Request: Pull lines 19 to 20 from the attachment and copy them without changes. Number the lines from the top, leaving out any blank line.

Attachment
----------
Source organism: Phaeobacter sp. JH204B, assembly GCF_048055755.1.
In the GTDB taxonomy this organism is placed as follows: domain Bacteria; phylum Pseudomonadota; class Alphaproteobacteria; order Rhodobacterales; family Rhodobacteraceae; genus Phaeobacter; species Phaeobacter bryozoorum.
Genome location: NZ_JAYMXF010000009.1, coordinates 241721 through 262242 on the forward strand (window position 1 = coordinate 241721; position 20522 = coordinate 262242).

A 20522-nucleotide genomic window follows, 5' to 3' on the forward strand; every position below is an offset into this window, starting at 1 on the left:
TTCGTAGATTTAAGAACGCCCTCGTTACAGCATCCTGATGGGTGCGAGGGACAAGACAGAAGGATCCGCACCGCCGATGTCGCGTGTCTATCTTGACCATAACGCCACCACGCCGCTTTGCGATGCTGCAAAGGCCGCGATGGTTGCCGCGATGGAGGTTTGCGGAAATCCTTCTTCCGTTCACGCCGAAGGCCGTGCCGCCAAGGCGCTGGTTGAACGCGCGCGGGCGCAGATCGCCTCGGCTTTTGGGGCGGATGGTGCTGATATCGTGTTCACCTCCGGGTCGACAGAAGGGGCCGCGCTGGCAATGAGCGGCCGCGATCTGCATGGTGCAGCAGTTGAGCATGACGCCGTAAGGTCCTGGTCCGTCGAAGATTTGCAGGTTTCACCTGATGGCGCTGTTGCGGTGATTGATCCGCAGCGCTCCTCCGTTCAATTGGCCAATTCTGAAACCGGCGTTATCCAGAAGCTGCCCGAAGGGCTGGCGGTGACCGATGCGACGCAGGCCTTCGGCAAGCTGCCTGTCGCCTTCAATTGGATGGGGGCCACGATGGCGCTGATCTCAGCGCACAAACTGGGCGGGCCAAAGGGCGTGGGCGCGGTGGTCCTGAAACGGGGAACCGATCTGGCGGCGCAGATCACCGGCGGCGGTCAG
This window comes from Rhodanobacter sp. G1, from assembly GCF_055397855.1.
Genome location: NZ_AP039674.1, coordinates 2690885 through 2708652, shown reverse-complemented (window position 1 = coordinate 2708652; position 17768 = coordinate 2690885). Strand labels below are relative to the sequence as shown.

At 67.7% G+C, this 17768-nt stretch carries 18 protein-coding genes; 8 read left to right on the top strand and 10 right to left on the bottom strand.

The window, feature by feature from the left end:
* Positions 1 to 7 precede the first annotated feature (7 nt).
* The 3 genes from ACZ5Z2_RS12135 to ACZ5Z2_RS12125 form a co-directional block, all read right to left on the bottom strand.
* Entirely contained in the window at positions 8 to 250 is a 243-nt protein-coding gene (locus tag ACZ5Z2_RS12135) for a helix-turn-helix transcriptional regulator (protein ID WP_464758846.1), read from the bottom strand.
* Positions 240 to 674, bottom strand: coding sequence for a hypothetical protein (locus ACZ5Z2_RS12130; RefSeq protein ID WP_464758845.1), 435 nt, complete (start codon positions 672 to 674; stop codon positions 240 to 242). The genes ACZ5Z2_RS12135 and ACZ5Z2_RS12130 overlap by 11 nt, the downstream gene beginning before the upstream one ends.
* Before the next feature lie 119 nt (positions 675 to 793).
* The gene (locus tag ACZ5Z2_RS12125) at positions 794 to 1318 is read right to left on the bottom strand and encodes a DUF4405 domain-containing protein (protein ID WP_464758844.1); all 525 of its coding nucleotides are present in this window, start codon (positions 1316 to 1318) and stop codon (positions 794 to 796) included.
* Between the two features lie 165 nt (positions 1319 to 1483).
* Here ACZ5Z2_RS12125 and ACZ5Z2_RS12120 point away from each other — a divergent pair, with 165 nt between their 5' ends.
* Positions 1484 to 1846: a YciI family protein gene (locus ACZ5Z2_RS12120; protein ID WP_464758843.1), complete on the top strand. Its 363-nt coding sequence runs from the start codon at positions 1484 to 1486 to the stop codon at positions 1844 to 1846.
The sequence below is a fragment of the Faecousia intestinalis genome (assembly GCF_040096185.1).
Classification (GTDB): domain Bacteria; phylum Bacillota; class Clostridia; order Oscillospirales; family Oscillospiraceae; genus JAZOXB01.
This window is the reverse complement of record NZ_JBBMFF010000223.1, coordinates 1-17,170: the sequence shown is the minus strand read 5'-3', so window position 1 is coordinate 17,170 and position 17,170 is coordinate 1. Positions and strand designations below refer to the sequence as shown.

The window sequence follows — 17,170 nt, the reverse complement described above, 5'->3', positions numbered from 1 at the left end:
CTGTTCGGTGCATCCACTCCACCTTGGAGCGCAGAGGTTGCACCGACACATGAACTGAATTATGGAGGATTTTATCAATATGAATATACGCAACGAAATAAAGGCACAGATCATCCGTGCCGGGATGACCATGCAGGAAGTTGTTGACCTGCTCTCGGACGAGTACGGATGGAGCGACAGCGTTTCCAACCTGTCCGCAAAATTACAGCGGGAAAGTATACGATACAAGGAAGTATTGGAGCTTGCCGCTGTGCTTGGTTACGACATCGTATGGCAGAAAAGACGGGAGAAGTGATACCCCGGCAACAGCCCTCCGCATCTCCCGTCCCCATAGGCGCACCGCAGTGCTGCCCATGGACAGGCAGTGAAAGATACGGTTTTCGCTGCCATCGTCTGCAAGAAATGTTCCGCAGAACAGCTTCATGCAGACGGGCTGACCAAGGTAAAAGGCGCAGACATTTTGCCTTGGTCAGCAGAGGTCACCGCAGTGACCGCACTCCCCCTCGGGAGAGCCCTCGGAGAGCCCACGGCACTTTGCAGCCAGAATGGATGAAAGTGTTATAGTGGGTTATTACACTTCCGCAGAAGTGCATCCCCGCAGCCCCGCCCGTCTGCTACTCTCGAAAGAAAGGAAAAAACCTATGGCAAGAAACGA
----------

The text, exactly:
The sequence below is a fragment of the Faecousia intestinalis genome (assembly GCF_040096185.1).
Classification (GTDB): domain Bacteria; phylum Bacillota; class Clostridia; order Oscillospirales; family Oscillospiraceae; genus JAZOXB01.